Friday, 3 May 2019

Will Canon ever be successful at Mirrorless? Does mirrorless even matter?

I’m so tired of hearing about the whole mirrorless “feature”. Yes there’s some benefit to not having a shutter, but I’ve yet to see any real reason why we should throw out DSLR's for Canon's mirrorless cameras … I’ll take a step back and explain.

What can the Canon R (and RP) do that’s so special? Well there’s "Dual Pixel" focusing. That’s awesome - no doubt about it, and honestly I'm surprised it's taken so long to do this. My second Canon SLR was the 7E series - it would focus wherever your eye pointed in the viewfinder (I believe the Canon EOS 3 had the same functionality). It was flawless and Canon somehow scrapped it! But surely dual pixel focusing is not why most people would want one?

Getting into the Canon R ecosystem comes with a HUGE caveat - a new lens mount. The lenses released to date and planned are typically bigger and heavier than their EF counterparts. And that’s the deal breaker. Had Canon said, hey here a mirrorless camera and you can use EF glass on it, Canon would be in the money (for camera body sales). But they didn’t. And what nobody else in the photography media have admitted to yet is that Canon has already done this - with the Canon M camera range. Did they abandon the M format lenses already? It sure seems so.

I’m writing this, after reading how Canon had a press release earlier this week that said initial sales with Canon R and RP were brisk - but within a month, this interest has (in Japan of all places) already tailed off. Sales of Canon R have flatlined already.

“You can still use a converter to use EF lenses” - it’s like deja-vu all over again. Canon did the exact same thing with Canon M cameras, and wanted a huge amount of money (proportionally to the cost of the camera) for a converter to continue to use EF lenses. The barrier to entry - that’s great when they only make less than a dozen lenses.

The other issue I see with Canon's camera division is the inability to price gear to match the market. The Canon 5Dmk2 price point was so good that they sold millions of them - it was the biggest selling prosumer camera Canon ever made. Then they got greedy and did a minuscule upgrade that added a huge markup. The 5Dmk4 is a bigger step up, but still isn't nearly as ground breaking as the mk2 was and is already out of date compared to the market. Their research and development teams are obviously not talking to the marketing department. But I digress.

Let's take stock of the mirrorless problem here.

Canon has traditionally tried to maximise profits by limiting camera features to prevent diluting their broad product range (which is why there’s still no DSLR or Mirrorless camera with a decent 4K implementation - because they want you to buy a video camera - another topic I’m going to talk about shortly) and fractionally better glass makes much greater profit margins (ironically, there’s more air in a lens than glass!). It makes much more sense to Canon to make you buy another expensive lens, that will likely replace one with the same specifications as one you’ve already bought.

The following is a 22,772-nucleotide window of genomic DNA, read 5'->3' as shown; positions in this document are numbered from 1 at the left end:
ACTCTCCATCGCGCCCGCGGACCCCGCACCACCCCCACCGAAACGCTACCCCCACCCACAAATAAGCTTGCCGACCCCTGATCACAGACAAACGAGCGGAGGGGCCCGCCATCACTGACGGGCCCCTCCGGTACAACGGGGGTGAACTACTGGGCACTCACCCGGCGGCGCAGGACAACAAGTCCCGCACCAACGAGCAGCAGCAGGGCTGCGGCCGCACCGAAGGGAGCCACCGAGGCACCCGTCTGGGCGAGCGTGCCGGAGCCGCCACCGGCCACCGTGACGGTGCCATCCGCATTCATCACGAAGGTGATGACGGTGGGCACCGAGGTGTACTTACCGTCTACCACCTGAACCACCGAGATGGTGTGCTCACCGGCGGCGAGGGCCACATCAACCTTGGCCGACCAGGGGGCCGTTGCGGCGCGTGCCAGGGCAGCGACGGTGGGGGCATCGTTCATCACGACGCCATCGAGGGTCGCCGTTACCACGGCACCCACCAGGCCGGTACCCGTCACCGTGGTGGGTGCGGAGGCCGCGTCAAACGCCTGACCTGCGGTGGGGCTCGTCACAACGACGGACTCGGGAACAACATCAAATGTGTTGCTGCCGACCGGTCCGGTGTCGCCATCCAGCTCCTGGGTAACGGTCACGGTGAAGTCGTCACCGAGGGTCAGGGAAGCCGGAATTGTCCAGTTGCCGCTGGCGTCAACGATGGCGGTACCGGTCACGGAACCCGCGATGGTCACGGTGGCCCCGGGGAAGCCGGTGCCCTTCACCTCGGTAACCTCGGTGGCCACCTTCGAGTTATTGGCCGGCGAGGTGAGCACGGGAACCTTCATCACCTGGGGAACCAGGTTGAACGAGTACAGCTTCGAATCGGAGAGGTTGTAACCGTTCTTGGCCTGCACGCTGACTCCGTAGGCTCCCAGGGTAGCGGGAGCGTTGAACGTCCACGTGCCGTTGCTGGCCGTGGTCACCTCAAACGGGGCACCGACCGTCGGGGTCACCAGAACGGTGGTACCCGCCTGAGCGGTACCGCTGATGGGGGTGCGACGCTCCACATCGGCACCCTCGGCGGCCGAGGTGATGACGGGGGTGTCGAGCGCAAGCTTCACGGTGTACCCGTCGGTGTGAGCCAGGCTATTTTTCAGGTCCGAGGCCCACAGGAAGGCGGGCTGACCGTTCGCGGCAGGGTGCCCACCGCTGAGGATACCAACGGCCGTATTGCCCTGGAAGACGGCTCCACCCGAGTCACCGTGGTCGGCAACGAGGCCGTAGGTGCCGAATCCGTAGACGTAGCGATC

Canon’s M range focused on being mobile - the lenses were light, because the point was to replace a point and shoot without the weight. The quality was intentionally dialled down to prevent eating into their EF line. But ironically they also came out with their “worlds smallest SLR” range which was a similar size and weight, and was a much better fit for many users (which can be seen by its popularity and now in its third revision). Canon’s R range has completely missed the boat here, as the camera got smaller (which you’d expect after removing the glass pentaprism and the shutter), but now they’re extremely front heavy because the lenses are no lighter than their EF brothers.

A few years ago, Panasonic, Olympus and others introduced the Four Thirds system, which had a huge adoption. I don’t believe this was because it was mirrorless, but because of it’s convenient and easy to use hardware that was not locked into one brand. And primarily because in addition to taking really high quality images, it was lightweight. But the obsession with mirrorless was born and has been nothing more than a huge sales pitch ever since.

So what is the Canon R series good for? It’s not lighter, it’s not more convenient, it’s not without its flaws (try looking at YouTube for bloggers reporting quirks with the EOS R camera not working as expected and ultimately not trusting it as a professional camera!). Canon has created yet another ecosystem for mirrorless and I don’t expect it to last any longer than the Canon M series.

I recently watched a video trying to justify using a Canon EOS R as a B-camera for video production, and the comments speak for themselves. We’ve now got to the point where I presume that Canon is trying to find reasons to justify this rushed out and thoroughly botched concept.

Canon now has EF series lenses (and their EF-S line tailored for smaller sensors), Cinema series lenses, M series lenses and now R series lenses (yes they also had FD series pre 1987 but that’s pretty much dead now). The first two have obvious benefits, where Cinema series lenses use video industry T-Stops instead of the photo industry f-stops for determining how much light will pass through the lens. The different gearing for cinema lenses also makes total sense and makes up for the bodge of trying to gear the focus and zoom on an EF lens. Canon M and R series can’t claim any real benefit - yes the R lenses have an extra ring that’s configurable, but that is there purely to add a difference to justify its existence. It is otherwise a feature that nobody asked for.

Someone, anyone, please - tell me what I’m missing! Is it any surprise that Canon's camera division isn't doing so well right now?

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